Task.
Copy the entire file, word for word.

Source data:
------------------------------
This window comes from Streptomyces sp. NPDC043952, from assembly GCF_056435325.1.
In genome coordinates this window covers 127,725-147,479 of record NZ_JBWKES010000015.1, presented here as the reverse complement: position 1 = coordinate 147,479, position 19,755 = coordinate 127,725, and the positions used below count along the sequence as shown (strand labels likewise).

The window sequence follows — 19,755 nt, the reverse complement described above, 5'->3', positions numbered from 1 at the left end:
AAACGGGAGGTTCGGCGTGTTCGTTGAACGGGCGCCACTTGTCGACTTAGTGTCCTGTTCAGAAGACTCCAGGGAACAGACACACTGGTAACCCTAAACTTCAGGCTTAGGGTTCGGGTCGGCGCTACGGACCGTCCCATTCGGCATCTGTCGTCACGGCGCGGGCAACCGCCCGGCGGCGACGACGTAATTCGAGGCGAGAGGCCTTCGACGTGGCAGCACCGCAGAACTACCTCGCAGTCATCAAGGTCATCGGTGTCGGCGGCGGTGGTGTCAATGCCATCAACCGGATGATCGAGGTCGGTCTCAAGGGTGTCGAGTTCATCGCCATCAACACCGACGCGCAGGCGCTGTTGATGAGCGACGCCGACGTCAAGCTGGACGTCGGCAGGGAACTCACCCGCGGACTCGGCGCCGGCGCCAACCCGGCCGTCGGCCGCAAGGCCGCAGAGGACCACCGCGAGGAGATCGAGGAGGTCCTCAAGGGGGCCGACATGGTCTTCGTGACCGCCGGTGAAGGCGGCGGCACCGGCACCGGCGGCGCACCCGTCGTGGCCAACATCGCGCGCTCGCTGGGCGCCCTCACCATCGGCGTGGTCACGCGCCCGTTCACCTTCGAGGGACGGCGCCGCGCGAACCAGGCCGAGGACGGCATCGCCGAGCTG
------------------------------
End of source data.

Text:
This window comes from Streptomyces sp. NPDC043952, from assembly GCF_056435325.1.
In genome coordinates this window covers 127,725-147,479 of record NZ_JBWKES010000015.1, presented here as the reverse complement: position 1 = coordinate 147,479, position 19,755 = coordinate 127,725, and the positions used below count along the sequence as shown (strand labels likewise).

The window sequence follows — 19,755 nt, the reverse complement described above, 5'->3', positions numbered from 1 at the left end:
AAACGGGAGGTTCGGCGTGTTCGTTGAACGGGCGCCACTTGTCGACTTAGTGTCCTGTTCAGAAGACTCCAGGGAACAGACACACTGGTAACCCTAAACTTCAGGCTTAGGGTTCGGGTCGGCGCTACGGACCGTCCCATTCGGCATCTGTCGTCACGGCGCGGGCAACCGCCCGGCGGCGACGACGTAATTCGAGGCGAGAGGCCTTCGACGTGGCAGCACCGCAGAACTACCTCGCAGTCATCAAGGTCATCGGTGTCGGCGGCGGTGGTGTCAATGCCATCAACCGGATGATCGAGGTCGGTCTCAAGGGTGTCGAGTTCATCGCCATCAACACCGACGCGCAGGCGCTGTTGATGAGCGACGCCGACGTCAAGCTGGACGTCGGCAGGGAACTCACCCGCGGACTCGGCGCCGGCGCCAACCCGGCCGTCGGCCGCAAGGCCGCAGAGGACCACCGCGAGGAGATCGAGGAGGTCCTCAAGGGGGCCGACATGGTCTTCGTGACCGCCGGTGAAGGCGGCGGCACCGGCACCGGCGGCGCACCCGTCGTGGCCAACATCGCGCGCTCGCTGGGCGCCCTCACCATCGGCGTGGTCACGCGCCCGTTCACCTTCGAGGGACGGCGCCGCGCGAACCAGGCCGAGGACGGCATCGCCGAGCTG